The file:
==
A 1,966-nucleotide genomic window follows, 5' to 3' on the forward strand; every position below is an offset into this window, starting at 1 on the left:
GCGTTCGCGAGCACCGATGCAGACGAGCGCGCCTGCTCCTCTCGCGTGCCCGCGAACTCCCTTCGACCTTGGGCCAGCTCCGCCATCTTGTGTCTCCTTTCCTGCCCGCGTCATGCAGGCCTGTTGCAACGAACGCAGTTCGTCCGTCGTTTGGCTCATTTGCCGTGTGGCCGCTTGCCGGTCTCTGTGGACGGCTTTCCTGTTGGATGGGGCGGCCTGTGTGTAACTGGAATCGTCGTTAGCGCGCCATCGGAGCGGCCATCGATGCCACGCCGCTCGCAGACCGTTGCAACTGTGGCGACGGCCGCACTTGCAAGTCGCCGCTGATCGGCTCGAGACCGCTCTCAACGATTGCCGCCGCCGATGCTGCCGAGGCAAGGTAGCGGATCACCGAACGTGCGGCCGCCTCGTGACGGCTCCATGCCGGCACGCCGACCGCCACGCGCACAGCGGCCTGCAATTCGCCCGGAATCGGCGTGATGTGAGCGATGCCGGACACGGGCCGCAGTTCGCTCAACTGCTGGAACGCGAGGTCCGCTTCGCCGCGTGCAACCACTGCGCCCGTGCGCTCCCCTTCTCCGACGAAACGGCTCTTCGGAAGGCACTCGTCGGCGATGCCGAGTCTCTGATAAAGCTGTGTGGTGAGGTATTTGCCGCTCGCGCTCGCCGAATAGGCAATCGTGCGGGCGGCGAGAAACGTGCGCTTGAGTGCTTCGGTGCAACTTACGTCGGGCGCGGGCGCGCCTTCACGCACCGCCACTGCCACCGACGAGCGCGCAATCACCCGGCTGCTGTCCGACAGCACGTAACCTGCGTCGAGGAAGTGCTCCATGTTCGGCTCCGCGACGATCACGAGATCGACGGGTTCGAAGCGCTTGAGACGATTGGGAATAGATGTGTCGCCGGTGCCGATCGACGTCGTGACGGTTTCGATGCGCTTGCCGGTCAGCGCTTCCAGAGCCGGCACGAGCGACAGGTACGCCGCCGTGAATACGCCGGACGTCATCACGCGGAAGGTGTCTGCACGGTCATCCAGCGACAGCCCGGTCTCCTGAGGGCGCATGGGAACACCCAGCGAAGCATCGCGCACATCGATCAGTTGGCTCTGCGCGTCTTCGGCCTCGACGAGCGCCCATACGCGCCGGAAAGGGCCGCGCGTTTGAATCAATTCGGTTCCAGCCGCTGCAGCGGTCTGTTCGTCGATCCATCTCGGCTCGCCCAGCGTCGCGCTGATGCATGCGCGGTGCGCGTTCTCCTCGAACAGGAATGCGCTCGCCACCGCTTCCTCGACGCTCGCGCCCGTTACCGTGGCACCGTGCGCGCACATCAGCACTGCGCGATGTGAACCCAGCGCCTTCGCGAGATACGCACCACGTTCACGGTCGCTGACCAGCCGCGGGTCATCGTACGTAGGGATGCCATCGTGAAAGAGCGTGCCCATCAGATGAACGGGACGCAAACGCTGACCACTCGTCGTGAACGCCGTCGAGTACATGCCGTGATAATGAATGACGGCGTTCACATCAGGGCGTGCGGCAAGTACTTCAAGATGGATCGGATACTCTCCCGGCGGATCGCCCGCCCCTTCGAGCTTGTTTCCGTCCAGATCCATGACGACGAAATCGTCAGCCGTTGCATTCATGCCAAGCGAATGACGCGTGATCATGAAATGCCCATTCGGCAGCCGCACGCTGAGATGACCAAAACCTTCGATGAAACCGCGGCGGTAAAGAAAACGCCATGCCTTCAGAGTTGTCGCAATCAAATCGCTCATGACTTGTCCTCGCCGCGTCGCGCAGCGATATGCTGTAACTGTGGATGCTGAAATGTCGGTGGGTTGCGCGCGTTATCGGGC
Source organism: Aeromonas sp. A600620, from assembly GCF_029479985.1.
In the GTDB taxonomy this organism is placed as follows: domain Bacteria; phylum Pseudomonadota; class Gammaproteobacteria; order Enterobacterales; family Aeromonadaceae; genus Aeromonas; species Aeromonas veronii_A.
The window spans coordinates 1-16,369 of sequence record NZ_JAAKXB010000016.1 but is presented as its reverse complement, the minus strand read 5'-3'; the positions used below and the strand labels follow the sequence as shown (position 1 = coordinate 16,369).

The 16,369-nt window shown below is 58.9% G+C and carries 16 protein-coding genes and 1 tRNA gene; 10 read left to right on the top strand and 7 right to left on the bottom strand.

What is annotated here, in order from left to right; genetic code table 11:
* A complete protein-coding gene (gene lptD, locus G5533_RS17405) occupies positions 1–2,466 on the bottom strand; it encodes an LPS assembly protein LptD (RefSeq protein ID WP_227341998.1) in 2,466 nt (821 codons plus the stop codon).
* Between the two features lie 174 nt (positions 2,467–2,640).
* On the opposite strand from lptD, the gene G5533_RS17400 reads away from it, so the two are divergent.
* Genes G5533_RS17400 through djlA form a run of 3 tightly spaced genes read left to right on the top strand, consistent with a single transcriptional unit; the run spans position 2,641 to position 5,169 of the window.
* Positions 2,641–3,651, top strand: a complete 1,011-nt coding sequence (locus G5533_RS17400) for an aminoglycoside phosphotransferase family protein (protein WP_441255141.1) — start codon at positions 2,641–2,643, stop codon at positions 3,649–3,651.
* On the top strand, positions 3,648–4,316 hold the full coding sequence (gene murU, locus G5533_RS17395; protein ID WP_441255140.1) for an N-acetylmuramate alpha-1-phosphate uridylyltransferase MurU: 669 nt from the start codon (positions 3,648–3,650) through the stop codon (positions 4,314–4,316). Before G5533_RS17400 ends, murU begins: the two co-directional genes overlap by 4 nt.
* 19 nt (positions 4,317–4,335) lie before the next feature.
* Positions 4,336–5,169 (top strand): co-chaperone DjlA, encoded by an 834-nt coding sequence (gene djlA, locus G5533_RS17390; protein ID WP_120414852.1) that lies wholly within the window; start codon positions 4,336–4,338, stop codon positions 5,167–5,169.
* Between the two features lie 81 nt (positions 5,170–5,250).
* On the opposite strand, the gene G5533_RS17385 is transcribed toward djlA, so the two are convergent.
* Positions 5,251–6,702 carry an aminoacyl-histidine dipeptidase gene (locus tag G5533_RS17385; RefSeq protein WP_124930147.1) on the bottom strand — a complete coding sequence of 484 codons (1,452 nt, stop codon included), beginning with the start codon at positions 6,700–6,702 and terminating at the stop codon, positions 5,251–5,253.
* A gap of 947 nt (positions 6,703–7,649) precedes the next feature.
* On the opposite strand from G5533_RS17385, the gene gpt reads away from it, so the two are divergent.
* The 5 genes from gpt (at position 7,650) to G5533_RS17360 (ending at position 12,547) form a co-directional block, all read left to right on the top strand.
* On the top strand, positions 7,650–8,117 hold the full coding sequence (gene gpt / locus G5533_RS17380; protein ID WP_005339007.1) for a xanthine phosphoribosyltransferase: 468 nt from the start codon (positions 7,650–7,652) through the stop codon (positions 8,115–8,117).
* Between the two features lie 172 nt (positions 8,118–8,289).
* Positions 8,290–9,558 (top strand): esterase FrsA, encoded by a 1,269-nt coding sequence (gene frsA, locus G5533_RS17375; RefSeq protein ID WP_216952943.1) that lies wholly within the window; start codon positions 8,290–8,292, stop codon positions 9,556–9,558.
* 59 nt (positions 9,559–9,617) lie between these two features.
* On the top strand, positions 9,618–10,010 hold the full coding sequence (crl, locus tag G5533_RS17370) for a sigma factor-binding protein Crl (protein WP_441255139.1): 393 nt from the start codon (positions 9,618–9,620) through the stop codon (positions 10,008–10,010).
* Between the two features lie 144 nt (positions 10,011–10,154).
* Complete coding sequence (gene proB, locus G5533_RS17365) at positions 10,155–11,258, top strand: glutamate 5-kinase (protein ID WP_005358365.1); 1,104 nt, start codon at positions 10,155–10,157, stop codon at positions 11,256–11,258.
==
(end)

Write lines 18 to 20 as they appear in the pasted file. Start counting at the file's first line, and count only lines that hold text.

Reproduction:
* Positions 5,251–6,702 carry an aminoacyl-histidine dipeptidase gene (locus tag G5533_RS17385; RefSeq protein WP_124930147.1) on the bottom strand — a complete coding sequence of 484 codons (1,452 nt, stop codon included), beginning with the start codon at positions 6,700–6,702 and terminating at the stop codon, positions 5,251–5,253.
* A gap of 947 nt (positions 6,703–7,649) precedes the next feature.
* On the opposite strand from G5533_RS17385, the gene gpt reads away from it, so the two are divergent.